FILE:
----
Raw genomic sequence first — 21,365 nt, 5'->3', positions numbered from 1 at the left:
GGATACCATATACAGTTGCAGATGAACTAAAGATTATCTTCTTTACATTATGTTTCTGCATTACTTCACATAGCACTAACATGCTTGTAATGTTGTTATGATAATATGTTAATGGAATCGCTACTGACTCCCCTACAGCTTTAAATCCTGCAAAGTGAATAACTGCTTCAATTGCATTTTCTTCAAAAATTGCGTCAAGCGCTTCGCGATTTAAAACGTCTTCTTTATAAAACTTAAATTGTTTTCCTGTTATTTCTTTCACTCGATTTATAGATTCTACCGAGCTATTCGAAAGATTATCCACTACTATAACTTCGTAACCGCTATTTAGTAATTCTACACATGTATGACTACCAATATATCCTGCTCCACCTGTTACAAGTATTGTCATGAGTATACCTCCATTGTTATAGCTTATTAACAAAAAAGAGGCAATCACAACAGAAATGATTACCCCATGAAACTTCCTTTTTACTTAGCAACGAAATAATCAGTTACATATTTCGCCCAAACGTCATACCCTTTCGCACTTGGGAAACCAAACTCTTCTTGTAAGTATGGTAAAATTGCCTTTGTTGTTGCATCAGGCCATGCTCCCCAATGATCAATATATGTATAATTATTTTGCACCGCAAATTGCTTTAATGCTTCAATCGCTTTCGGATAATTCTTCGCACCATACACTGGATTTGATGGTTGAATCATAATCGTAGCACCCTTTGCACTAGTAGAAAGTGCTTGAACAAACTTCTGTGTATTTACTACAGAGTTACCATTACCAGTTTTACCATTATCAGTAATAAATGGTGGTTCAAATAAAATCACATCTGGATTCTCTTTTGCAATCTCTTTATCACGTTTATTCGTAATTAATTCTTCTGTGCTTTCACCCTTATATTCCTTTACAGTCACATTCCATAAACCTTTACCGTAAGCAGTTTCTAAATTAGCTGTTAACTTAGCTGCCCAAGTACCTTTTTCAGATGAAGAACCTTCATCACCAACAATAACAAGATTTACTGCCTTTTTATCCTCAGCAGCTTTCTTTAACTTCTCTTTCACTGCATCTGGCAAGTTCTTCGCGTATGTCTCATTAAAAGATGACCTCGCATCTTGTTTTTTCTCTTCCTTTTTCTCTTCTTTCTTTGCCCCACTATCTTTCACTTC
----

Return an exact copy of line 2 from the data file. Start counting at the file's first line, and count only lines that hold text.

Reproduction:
GGATACCATATACAGTTGCAGATGAACTAAAGATTATCTTCTTTACATTATGTTTCTGCATTACTTCACATAGCACTAACATGCTTGTAATGTTGTTATGATAATATGTTAATGGAATCGCTACTGACTCCCCTACAGCTTTAAATCCTGCAAAGTGAATAACTGCTTCAATTGCATTTTCTTCAAAAATTGCGTCAAGCGCTTCGCGATTTAAAACGTCTTCTTTATAAAACTTAAATTGTTTTCCTGTTATTTCTTTCACTCGATTTATAGATTCTACCGAGCTATTCGAAAGATTATCCACTACTATAACTTCGTAACCGCTATTTAGTAATTCTACACATGTATGACTACCAATATATCCTGCTCCACCTGTTACAAGTATTGTCATGAGTATACCTCCATTGTTATAGCTTATTAACAAAAAAGAGGCAATCACAACAGAAATGATTACCCCATGAAACTTCCTTTTTACTTAGCAACGAAATAATCAGTTACATATTTCGCCCAAACGTCATACCCTTTCGCACTTGGGAAACCAAACTCTTCTTGTAAGTATGGTAAAATTGCCTTTGTTGTTGCATCAGGCCATGCTCCCCAATGATCAATATATGTATAATTATTTTGCACCGCAAATTGCTTTAATGCTTCAATCGCTTTCGGATAATTCTTCGCACCATACACTGGATTTGATGGTTGAATCATAATCGTAGCACCCTTTGCACTAGTAGAAAGTGCTTGAACAAACTTCTGTGTATTTACTACAGAGTTACCATTACCAGTTTTACCATTATCAGTAATAAATGGTGGTTCAAATAAAATCACATCTGGATTCTCTTTTGCAATCTCTTTATCACGTTTATTCGTAATTAATTCTTCTGTGCTTTCACCCTTATATTCCTTTACAGTCACATTCCATAAACCTTTACCGTAAGCAGTTTCTAAATTAGCTGTTAACTTAGCTGCCCAAGTACCTTTTTCAGATGAAGAACCTTCATCACCAACAATAACAAGATTTACTGCCTTTTTATCCTCAGCAGCTTTCTTTAACTTCTCTTTCACTGCATCTGGCAAGTTCTTCGCGTATGTCTCATTAAAAGATGACCTCGCATCTTGTTTTTTCTCTTCCTTTTTCTCTTCTTTCTTTGCCCCACTATCTTTCACTTC